Minnows not ideal for World Cup: Ponting - Sports News - Fanatics - the world's biggest events

Minnows not ideal for World Cup: Ponting

By Greg Buckle 05/03/2007 11:24:11 PM Comments (0)

Australian captain Ricky Ponting said he doubted if having second-tier teams in the World Cup "does the game any good".

Ponting's comments have fuelled the argument that the March 13 to April 28 tournament, hosted by the West Indies, is too long.

Ponting said he could remember playing against the USA during the 2004 Champions Trophy in England, when Australia bowled the Americans out for 65 and reached 1-66 in 7.5 overs.

"I've always felt there are probably places and times for minnow nations to be playing. I'm not sure if the World Cup and the Champions Trophy is one of those times," the World Cup-winning skipper said.

"That's the way it is, you've just got to accept it.

"It's not ideal. I've never been a great fan for having those countries in. But if it does actually benefit their cricket and I'm not sure if it does...

"But if it does help them out and help their cricket become stronger in those nations then it should be a part of what they do.

"But there are some games, I know in the Champions Trophy, we played USA in the first game and I think we got the runs in six overs.

"So I'm not sure if they learned too much about that and I don't think it does the game any good.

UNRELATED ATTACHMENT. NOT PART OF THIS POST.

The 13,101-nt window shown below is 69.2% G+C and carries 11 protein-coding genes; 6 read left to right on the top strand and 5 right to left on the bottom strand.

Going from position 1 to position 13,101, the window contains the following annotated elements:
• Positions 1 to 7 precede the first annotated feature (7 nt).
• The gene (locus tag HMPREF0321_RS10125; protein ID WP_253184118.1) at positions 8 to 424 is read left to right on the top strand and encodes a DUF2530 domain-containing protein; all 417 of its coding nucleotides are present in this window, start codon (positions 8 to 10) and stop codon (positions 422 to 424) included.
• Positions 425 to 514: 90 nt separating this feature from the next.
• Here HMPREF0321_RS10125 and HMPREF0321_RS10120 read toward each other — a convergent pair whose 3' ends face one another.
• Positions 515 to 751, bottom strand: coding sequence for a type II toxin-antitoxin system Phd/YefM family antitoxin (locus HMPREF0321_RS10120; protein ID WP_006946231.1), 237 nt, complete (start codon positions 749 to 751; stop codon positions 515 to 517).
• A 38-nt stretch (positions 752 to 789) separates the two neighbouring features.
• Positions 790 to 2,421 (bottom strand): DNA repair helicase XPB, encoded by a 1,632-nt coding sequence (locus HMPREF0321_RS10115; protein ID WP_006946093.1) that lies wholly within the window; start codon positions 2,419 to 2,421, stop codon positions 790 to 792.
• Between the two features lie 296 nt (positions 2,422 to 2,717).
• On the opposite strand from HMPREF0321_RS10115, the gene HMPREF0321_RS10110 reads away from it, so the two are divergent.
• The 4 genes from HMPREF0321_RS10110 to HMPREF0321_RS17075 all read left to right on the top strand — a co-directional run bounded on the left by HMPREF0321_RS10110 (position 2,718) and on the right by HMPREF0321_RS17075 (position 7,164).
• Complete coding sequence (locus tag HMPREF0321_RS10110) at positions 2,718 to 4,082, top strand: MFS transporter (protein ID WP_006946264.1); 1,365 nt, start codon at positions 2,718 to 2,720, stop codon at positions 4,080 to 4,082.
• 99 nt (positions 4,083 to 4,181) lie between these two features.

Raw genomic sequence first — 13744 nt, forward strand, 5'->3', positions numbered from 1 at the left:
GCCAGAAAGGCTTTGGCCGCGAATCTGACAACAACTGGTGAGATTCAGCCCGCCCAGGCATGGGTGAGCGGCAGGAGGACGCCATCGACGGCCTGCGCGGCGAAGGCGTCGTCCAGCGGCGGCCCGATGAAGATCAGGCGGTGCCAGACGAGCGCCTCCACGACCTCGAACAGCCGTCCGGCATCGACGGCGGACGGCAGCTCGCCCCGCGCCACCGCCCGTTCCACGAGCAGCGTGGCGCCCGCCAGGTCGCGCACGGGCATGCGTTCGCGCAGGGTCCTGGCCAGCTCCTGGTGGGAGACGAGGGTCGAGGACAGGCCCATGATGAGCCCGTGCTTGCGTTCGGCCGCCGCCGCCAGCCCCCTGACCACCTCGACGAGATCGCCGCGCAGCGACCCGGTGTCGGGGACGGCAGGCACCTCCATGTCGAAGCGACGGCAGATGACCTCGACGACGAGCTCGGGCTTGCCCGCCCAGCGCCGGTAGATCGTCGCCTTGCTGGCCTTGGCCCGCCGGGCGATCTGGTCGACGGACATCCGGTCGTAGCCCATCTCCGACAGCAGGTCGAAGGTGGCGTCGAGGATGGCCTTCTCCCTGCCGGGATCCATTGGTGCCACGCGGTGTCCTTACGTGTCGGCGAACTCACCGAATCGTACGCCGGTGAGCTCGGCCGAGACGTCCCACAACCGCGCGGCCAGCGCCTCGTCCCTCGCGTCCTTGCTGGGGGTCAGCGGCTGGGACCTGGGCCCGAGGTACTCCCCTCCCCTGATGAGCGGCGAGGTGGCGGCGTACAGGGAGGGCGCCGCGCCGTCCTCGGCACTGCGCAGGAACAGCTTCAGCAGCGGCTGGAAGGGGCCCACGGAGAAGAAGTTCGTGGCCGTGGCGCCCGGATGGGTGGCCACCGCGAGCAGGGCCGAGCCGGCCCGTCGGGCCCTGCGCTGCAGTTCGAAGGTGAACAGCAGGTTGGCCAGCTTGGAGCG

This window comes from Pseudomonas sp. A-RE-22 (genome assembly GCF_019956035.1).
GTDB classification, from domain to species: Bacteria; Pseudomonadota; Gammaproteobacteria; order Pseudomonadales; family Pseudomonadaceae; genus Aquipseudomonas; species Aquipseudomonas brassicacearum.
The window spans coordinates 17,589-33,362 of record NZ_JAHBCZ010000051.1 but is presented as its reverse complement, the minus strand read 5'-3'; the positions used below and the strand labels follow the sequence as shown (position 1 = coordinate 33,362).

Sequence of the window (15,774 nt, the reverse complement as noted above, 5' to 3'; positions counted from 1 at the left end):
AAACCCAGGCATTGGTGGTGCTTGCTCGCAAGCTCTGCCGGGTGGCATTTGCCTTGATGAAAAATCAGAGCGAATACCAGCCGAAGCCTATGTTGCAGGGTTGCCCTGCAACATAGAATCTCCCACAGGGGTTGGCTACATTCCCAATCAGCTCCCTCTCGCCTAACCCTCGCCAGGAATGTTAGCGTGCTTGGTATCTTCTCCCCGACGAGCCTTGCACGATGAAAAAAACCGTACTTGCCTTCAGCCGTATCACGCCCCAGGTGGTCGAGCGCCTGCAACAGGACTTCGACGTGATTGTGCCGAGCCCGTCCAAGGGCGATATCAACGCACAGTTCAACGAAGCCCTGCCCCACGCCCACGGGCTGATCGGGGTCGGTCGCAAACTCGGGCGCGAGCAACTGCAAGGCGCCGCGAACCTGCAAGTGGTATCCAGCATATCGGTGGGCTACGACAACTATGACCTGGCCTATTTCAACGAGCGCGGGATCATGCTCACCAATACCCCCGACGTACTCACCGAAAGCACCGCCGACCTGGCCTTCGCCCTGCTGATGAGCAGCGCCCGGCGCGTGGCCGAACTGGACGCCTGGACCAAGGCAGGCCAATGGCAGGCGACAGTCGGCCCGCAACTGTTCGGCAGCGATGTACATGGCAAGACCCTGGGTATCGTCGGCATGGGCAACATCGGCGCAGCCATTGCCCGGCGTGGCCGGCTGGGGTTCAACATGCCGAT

"But as a team you just have to cope with it the best you can and get out there and play the best cricket you can and work hard between games."

Australia will play Group A matches against Scotland (March 14) and the Netherlands (March 18) before clashing with the No.1-ranked South Africa on March 24.

The third game will be crucial for both sides with the points carried over into the Super Eights Series.

Each of the four pools in the World Cup draw contains two "minnow" nations, with all eight expected to drop out after the group stage. They include Bangladesh, Bermuda, Kenya, Canada, Zimbabwe and Ireland.

Kenya were semi-finalists in 2003 in southern Africa, beating Sri Lanka along the way.

But forfeits for security reasons are not going to gift them any points this time around.

"I think one good thing about it in the World Cup, after you play a game, you've actually got a lot of time to get ready and prepared for the next game," Ponting said of the 47-day tournament.

Scotland coach Peter Drinnen has been talking up his side's chances.

"In the one-day game anything can happen, and if we get it together we are going to be very dangerous, even against Australia," said Drinnen, who is a Queenslander.

Scotland team spokesman Euan McIntyre told AAP from Babardos: "If it's just the top nations playing ... (don't forget) it's a global game.

"If you don't give something for the young kids of the lesser countries to aim for, a goal, then there's no incentive for them towards the World Cup as a pathway," he added.

"The odd games are a bit lopsided but it's a small price to play to allow the kids to come through and have something to aim for."

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